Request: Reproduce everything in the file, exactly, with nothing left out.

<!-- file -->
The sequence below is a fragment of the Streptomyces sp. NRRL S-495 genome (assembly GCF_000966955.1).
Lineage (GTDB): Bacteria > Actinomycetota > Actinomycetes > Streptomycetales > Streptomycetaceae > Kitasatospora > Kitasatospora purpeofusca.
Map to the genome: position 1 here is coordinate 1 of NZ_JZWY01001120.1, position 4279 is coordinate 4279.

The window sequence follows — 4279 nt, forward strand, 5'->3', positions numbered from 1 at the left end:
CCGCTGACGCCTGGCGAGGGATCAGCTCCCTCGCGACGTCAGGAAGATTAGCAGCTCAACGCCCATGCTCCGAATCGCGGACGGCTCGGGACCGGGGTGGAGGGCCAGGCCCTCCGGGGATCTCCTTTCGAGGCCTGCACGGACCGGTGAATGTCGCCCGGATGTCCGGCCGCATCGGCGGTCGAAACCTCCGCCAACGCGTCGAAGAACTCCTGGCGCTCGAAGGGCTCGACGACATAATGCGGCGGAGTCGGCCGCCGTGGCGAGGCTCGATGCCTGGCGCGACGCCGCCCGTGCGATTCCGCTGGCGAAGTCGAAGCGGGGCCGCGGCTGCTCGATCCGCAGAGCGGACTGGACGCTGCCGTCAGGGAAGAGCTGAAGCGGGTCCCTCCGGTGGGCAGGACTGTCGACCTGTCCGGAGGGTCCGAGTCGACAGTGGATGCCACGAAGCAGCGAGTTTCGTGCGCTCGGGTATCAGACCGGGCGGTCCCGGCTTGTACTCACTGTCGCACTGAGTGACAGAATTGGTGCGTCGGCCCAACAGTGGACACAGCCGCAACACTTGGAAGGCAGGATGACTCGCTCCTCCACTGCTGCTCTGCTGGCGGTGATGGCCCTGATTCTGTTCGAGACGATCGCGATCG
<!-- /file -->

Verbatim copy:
The sequence below is a fragment of the Streptomyces sp. NRRL S-495 genome (assembly GCF_000966955.1).
Lineage (GTDB): Bacteria > Actinomycetota > Actinomycetes > Streptomycetales > Streptomycetaceae > Kitasatospora > Kitasatospora purpeofusca.
Map to the genome: position 1 here is coordinate 1 of NZ_JZWY01001120.1, position 4279 is coordinate 4279.

The window sequence follows — 4279 nt, forward strand, 5'->3', positions numbered from 1 at the left end:
CCGCTGACGCCTGGCGAGGGATCAGCTCCCTCGCGACGTCAGGAAGATTAGCAGCTCAACGCCCATGCTCCGAATCGCGGACGGCTCGGGACCGGGGTGGAGGGCCAGGCCCTCCGGGGATCTCCTTTCGAGGCCTGCACGGACCGGTGAATGTCGCCCGGATGTCCGGCCGCATCGGCGGTCGAAACCTCCGCCAACGCGTCGAAGAACTCCTGGCGCTCGAAGGGCTCGACGACATAATGCGGCGGAGTCGGCCGCCGTGGCGAGGCTCGATGCCTGGCGCGACGCCGCCCGTGCGATTCCGCTGGCGAAGTCGAAGCGGGGCCGCGGCTGCTCGATCCGCAGAGCGGACTGGACGCTGCCGTCAGGGAAGAGCTGAAGCGGGTCCCTCCGGTGGGCAGGACTGTCGACCTGTCCGGAGGGTCCGAGTCGACAGTGGATGCCACGAAGCAGCGAGTTTCGTGCGCTCGGGTATCAGACCGGGCGGTCCCGGCTTGTACTCACTGTCGCACTGAGTGACAGAATTGGTGCGTCGGCCCAACAGTGGACACAGCCGCAACACTTGGAAGGCAGGATGACTCGCTCCTCCACTGCTGCTCTGCTGGCGGTGATGGCCCTGATTCTGTTCGAGACGATCGCGATCG